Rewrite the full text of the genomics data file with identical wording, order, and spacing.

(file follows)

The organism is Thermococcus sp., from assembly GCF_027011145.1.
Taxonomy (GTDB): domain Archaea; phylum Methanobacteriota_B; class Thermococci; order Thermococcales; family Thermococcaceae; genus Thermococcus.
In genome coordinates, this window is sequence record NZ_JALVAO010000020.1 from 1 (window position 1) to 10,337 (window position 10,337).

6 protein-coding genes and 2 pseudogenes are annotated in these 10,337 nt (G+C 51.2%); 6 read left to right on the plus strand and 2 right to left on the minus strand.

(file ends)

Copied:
The organism is Thermococcus sp., from assembly GCF_027011145.1.
Taxonomy (GTDB): domain Archaea; phylum Methanobacteriota_B; class Thermococci; order Thermococcales; family Thermococcaceae; genus Thermococcus.
In genome coordinates, this window is sequence record NZ_JALVAO010000020.1 from 1 (window position 1) to 10,337 (window position 10,337).

6 protein-coding genes and 2 pseudogenes are annotated in these 10,337 nt (G+C 51.2%); 6 read left to right on the plus strand and 2 right to left on the minus strand.